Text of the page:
Prosecutors at EULEX, a mission of the European Union that works with Kosovo officials on enforcing the rule of law, are preparing Bllaca’s indictment on charges of murder, attempted murder and involvement in organized crime, according to EULEX documents seen by GlobalPost, and according to Bllaca himself, who is cooperating with EULEX prosecutors. Bllaca has told prosecutors that a senior former KLA official ― a close ally of Thaci named Azem Syla ― ordered him to do the killings. EULEX prosecutors declined to say whether they planned to indict anyone else connected to the murders.
“My goal is to shed light on all the killings in Kosovo,” Bllaca said.
Veseli denied that he or SHIK had ever been involved in murder or any crime. “Nazim Bllaca was never part of SHIK,” said Veseli, 43, during a more than two-hour interview in a restaurant in Pristina. “We were never in touch with him.”
Neither Veseli nor Thaci has been charged in a criminal case.
The U.S. ambassador to Kosovo, Christopher Dell, declined repeated requests for an interview, as did officials at the State Department in Washington. They also declined to respond to written questions.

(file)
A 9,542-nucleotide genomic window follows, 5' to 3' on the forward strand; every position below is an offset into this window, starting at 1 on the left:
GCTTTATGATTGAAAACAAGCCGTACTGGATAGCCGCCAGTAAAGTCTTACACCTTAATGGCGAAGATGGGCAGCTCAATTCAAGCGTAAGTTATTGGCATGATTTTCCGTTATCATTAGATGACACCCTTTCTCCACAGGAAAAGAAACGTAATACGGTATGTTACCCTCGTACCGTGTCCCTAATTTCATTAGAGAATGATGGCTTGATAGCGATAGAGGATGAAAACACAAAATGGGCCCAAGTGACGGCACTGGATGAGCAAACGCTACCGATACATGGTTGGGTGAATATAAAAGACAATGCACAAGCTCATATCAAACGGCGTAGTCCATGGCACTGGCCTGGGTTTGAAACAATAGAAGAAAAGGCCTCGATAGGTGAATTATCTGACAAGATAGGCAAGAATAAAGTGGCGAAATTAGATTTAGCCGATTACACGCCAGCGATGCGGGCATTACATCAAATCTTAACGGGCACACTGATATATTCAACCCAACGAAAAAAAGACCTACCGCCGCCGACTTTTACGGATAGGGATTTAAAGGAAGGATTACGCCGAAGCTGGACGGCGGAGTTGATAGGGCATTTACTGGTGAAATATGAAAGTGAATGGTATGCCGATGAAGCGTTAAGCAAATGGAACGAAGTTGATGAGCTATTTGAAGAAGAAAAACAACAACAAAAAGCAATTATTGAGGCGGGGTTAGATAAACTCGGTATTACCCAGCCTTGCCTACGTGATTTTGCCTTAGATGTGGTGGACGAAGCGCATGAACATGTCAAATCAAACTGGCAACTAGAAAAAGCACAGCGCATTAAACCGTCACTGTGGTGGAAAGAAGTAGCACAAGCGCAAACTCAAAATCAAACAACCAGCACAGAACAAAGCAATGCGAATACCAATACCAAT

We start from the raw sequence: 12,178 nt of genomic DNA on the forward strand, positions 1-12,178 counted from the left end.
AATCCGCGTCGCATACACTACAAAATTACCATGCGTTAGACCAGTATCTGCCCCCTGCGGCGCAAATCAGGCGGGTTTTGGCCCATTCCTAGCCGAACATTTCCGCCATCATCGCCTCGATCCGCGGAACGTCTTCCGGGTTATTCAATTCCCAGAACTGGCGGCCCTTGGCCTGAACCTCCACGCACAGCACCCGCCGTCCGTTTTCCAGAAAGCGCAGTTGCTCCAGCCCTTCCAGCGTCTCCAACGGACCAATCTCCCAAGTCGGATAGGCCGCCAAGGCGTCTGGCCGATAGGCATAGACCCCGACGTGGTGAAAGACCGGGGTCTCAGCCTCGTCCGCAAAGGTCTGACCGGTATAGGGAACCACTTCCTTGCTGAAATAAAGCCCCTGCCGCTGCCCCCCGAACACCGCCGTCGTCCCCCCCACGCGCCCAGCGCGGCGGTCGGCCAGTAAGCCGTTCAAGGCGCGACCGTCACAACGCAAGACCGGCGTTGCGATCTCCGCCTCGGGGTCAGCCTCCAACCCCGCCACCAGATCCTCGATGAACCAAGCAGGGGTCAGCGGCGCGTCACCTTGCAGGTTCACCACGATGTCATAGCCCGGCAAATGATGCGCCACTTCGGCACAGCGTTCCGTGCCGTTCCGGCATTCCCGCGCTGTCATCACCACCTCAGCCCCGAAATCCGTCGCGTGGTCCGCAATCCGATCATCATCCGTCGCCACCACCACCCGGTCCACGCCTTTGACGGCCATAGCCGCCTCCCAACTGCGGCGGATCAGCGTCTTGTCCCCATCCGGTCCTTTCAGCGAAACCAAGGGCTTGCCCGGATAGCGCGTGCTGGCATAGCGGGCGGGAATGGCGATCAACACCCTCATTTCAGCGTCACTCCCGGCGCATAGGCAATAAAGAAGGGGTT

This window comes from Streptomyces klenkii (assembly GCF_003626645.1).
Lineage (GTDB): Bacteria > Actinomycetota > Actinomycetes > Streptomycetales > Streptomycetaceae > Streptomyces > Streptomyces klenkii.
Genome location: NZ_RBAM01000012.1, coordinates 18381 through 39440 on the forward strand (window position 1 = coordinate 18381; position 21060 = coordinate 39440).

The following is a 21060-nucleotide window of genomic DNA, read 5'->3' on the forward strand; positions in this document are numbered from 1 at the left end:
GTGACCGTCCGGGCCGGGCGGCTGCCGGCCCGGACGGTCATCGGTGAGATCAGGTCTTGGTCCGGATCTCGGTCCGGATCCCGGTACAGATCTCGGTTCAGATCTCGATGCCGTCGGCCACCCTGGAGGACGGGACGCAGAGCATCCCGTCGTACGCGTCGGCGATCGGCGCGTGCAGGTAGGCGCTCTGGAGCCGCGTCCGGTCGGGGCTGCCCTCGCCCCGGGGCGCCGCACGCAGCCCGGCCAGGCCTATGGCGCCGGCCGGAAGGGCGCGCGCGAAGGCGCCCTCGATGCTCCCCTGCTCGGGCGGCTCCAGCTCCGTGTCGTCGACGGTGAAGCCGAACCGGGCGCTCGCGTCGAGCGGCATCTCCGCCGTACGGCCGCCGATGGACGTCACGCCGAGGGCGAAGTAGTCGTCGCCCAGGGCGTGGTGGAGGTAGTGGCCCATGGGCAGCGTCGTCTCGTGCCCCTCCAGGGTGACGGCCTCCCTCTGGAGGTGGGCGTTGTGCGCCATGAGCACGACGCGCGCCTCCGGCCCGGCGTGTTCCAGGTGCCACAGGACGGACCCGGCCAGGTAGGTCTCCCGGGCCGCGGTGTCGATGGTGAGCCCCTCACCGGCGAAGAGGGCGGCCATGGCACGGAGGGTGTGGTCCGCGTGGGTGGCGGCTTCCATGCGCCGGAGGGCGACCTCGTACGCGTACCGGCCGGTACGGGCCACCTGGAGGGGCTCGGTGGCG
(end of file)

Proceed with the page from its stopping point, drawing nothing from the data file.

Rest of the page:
Most people who spoke to GlobalPost about SHIK, its activities and its ties to the U.S. government spoke on condition of anonymity because they did not want to face repercussions.
“It was sponsored by the CIA,” said a former senior U.S. official in Kosovo, who believes that SHIK turned into an organized crime organization. “At the beginning there were about 16 chosen by hand ― trained, equipped and outfitted and doing good things … but what it turned into was a method to maintain control of the crime and the politics in Kosovo.”
The former American official said SHIK was still supported by the United States and is “stronger now than it’s ever been, quite frankly.”